Point of reference synchronizer 306 is configured to select corresponding subsets of specimen audio 340 that are separated by similar amounts of time units from each other. For example, point of reference synchronizer 306 can designate additional band 322 a as a point of reference from which to index other additional bands 322 b to 322 e. As such, additional bands 322 a and 322 b are separated by “t1” time units, additional bands 322 b and 322 c are separated by “t2” time units, and so on. Similarly, point of reference synchronizer 306 can designate subset 342 a as a point of reference from which to index other subsets 342 b to 342 c. As such, additional subsets 342 a and 342 b are separated by “t1” time units, additional subsets 342 b and 342 c are separated by “t2” time units, and so on. In one embodiment, synchronization point certifier 304 subdivides reference audio 320 into regions, such as 5 regions, and randomly selects a band in each region. Each randomly-selected band can be indexed in time with respect to a point of reference for reference audio 320, such as the first randomly-selected band. Further, synchronization point certifier 304 can identify subsets in specimen audio 340 that correspond to the randomly-selected bands.
In one embodiment, synchronization point certifier 304 includes matchers to match additional bands 322 b and 322 c to corresponding subsets 342 b and 342 c (note that matchers for additional bands 322 d and 322 e are omitted). For example, matcher 352 is configured to determine whether additional band 322 b matches corresponding subset 342 b. Matcher 354 performs similar matching operations. Synchronization point certifier 304 can be configured to provide a threshold for a number of positive matches by matchers 352 and 354 (as well as others not shown) to certify that the candidate synchronization point is a post-capture synchronization point. In a specific embodiment, synchronization point certifier 304 implements 5 matchers similar to matchers 352 and 354, and provides a threshold of 3 positive matches. As such, synchronization point certifier 304 can operate to certify that a candidate synchronization point is a post-capture synchronization point if 3 or more matchers determine matches between additional bands and subsets of specimen audio 340. But if synchronization point certifier 304 detects 2 or fewer matches, then the candidate synchronization point is discarded as rejected in favor of, for example, determining another candidate synchronization point.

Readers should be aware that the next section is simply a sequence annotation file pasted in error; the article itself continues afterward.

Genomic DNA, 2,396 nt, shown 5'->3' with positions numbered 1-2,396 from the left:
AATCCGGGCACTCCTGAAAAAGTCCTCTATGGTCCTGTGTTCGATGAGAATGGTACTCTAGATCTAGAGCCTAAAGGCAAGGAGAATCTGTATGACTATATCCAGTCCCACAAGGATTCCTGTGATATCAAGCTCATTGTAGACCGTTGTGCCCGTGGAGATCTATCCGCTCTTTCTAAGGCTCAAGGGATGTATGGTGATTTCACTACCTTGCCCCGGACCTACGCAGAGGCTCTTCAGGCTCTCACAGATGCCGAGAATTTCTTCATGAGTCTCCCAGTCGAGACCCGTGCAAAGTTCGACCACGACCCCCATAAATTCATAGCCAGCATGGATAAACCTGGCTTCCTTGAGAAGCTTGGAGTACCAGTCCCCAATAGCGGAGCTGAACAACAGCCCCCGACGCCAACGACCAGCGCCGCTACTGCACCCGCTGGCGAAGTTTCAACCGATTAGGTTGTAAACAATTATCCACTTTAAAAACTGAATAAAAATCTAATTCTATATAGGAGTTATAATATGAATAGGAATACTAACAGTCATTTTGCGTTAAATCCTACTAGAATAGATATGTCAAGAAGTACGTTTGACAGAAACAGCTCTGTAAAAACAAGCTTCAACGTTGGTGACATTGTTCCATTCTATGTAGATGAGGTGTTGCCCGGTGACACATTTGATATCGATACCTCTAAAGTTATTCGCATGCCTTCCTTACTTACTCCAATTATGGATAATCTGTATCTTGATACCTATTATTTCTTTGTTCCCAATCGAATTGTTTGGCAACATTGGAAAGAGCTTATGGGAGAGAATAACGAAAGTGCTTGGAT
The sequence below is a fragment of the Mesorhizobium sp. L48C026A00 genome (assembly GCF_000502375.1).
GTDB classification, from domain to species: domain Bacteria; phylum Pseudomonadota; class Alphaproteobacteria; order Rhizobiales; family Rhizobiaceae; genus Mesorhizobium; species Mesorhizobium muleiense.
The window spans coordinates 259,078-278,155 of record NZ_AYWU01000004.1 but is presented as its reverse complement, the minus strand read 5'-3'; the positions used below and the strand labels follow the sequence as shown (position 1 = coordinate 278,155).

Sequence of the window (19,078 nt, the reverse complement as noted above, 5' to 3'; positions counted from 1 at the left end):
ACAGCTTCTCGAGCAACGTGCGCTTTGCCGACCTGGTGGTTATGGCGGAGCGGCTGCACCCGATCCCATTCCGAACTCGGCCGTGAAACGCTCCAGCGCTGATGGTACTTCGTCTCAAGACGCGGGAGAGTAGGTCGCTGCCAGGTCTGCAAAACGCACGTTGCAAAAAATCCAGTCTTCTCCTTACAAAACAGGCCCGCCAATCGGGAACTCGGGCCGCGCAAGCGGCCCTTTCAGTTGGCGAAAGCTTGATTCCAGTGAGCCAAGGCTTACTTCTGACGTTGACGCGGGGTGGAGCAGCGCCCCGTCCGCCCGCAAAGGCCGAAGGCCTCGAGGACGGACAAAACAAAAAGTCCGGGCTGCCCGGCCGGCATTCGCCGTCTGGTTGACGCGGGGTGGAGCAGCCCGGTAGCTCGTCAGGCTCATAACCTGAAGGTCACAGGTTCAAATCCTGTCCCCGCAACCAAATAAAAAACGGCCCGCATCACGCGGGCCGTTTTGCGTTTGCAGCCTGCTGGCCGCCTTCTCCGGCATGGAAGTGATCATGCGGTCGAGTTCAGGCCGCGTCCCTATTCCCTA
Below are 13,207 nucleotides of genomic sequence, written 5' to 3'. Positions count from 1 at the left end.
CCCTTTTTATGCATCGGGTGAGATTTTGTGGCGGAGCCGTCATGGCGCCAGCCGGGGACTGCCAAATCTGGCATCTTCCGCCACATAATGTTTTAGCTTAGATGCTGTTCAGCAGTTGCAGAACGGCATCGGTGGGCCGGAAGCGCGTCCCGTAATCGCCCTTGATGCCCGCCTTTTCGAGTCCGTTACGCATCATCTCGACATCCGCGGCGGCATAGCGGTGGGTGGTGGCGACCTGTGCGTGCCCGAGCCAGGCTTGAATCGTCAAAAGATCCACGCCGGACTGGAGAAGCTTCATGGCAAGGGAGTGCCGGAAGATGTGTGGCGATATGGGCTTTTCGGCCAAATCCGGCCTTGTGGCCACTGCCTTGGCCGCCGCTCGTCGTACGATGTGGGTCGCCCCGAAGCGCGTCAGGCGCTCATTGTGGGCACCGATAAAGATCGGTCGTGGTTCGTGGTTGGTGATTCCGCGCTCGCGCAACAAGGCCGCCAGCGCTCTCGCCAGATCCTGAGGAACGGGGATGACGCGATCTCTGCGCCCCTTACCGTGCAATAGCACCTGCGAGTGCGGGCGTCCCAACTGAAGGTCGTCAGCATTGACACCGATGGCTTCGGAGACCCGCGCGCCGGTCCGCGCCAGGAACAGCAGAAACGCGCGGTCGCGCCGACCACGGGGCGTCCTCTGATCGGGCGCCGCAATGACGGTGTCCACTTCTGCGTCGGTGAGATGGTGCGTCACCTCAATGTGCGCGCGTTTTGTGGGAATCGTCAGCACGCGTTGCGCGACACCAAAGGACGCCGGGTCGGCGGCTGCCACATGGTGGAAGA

In this example, multi-camera panel portion 412 includes content captured at different capture devices each of which is at a different angle and/or position, such as content 430, 432 and 434. Here, content 430, 432 and 434 include a reference video (“Ref Video”) 462, a first specimen video (“Spec Vid 1”) 464, and a second specimen video (“Spec Vid 2”) 466, respectively, which, in turn, are associated with a reference audio track 463, a first specimen audio track (“Spec Audio Track 1”) 465, and a second specimen audio track (“Spec Audio Track 2”) 467. Audio-based synchronization panel 405 is configured to present a reference audio track 463, a first specimen audio track (“Spec Audio Track 1”) 465, and a second specimen audio track (“Spec Audio Track 2”) 467, each of which is synchronized at or near a post-capture synchronization point 473, according to one embodiments. Presentation of post-capture synchronization point 473 can be optional. An editor then can observe the videos 462, 464, and 466, and audio tracks 463, 465, and 467 to determine whether they have been properly synchronized using an audio synchronization point generator (not shown). For example, the editor can observe (e.g., view and/or listen to) the audible sounds among band 472, subset 474, and subset 476 to determine whether they are sufficiently synchronized. If so, the editor can accept a post-capture synchronization point 473 by, for example, selecting an accept button (“A”) 442 to generate an accept command. Otherwise, the selection of rejection button (“R”) 444 causes the generation of a reject command to, for example, initialize the audio synchronization point generator to again try to find the proper post-capture synchronization point.